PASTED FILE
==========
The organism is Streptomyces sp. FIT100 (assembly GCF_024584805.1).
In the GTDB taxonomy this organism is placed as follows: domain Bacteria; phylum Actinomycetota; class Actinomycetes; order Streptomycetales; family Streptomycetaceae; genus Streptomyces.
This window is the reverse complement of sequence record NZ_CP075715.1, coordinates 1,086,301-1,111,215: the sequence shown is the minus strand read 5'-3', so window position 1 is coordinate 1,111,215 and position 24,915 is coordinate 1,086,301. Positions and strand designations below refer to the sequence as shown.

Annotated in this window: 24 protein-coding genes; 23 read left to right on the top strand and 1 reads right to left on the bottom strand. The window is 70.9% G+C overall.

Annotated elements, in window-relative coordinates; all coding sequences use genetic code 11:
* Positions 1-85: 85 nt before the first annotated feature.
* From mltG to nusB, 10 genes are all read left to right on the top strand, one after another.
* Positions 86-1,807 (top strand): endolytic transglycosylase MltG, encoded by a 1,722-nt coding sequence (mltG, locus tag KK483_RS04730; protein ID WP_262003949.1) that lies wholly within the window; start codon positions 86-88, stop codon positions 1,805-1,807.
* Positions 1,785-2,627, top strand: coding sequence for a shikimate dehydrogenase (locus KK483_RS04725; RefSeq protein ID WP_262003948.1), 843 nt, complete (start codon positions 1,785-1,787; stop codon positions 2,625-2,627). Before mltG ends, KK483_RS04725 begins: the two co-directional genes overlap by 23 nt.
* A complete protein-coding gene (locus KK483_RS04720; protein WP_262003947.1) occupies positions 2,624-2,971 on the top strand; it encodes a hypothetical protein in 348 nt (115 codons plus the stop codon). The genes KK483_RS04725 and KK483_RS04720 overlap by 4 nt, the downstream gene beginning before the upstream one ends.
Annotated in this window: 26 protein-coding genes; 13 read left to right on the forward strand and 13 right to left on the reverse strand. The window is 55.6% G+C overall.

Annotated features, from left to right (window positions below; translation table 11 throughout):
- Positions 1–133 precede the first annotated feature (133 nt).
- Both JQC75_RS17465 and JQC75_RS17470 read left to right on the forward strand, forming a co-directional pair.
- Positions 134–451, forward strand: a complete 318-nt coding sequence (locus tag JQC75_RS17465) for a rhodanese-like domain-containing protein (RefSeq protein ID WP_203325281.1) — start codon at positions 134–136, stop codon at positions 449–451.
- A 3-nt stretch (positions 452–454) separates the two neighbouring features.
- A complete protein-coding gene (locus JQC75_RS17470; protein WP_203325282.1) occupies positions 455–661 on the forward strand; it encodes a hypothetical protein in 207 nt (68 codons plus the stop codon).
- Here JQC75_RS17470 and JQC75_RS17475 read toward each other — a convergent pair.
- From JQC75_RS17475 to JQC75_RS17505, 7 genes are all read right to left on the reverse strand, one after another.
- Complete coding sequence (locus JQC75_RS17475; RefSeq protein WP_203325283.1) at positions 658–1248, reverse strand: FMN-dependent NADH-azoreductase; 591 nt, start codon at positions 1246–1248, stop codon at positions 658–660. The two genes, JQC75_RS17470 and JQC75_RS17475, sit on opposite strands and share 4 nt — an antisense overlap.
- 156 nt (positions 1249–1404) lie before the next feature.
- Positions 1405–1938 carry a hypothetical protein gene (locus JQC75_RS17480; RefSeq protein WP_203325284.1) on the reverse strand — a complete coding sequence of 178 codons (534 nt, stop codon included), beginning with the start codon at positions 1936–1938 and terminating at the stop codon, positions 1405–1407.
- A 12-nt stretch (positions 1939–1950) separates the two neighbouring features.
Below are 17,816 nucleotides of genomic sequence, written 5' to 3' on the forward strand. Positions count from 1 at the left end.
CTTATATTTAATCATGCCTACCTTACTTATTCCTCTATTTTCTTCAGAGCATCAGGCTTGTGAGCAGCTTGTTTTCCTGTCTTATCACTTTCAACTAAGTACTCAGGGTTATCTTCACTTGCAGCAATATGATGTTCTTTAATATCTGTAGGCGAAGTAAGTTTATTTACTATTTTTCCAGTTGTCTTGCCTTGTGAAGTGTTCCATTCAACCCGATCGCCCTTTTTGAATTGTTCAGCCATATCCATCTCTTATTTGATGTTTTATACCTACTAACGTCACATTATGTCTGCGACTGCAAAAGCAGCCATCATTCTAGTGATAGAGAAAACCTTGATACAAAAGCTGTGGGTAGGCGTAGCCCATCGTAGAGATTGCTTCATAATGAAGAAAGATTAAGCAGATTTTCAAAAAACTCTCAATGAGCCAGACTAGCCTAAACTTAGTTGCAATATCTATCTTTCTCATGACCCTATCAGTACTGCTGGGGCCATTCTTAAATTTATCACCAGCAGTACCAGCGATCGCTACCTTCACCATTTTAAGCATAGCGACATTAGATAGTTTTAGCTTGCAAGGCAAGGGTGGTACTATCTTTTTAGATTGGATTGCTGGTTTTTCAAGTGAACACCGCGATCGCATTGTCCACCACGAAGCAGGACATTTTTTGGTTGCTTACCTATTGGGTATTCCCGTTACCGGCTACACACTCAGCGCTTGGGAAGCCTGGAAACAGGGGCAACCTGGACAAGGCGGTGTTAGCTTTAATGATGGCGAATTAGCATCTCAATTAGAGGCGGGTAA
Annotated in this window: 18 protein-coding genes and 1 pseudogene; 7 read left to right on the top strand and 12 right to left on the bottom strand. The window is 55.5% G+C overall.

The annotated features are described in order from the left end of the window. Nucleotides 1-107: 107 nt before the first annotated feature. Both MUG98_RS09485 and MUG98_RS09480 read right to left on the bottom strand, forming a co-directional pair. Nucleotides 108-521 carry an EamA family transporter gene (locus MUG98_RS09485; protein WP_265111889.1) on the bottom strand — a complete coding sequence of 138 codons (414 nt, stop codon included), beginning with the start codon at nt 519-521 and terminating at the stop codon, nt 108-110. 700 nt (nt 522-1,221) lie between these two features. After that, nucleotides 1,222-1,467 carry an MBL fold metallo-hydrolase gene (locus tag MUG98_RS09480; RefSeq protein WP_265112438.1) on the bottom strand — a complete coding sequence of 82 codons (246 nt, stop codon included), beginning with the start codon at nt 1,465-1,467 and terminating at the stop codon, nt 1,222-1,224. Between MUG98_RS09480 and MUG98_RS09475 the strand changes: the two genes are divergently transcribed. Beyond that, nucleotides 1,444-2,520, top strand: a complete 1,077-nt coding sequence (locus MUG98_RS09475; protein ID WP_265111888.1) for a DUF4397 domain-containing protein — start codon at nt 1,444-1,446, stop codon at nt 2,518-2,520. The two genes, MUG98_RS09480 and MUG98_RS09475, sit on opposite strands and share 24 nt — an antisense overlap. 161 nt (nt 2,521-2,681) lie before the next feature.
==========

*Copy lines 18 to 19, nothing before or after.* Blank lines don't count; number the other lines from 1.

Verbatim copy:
- Here JQC75_RS17470 and JQC75_RS17475 read toward each other — a convergent pair.
- From JQC75_RS17475 to JQC75_RS17505, 7 genes are all read right to left on the reverse strand, one after another.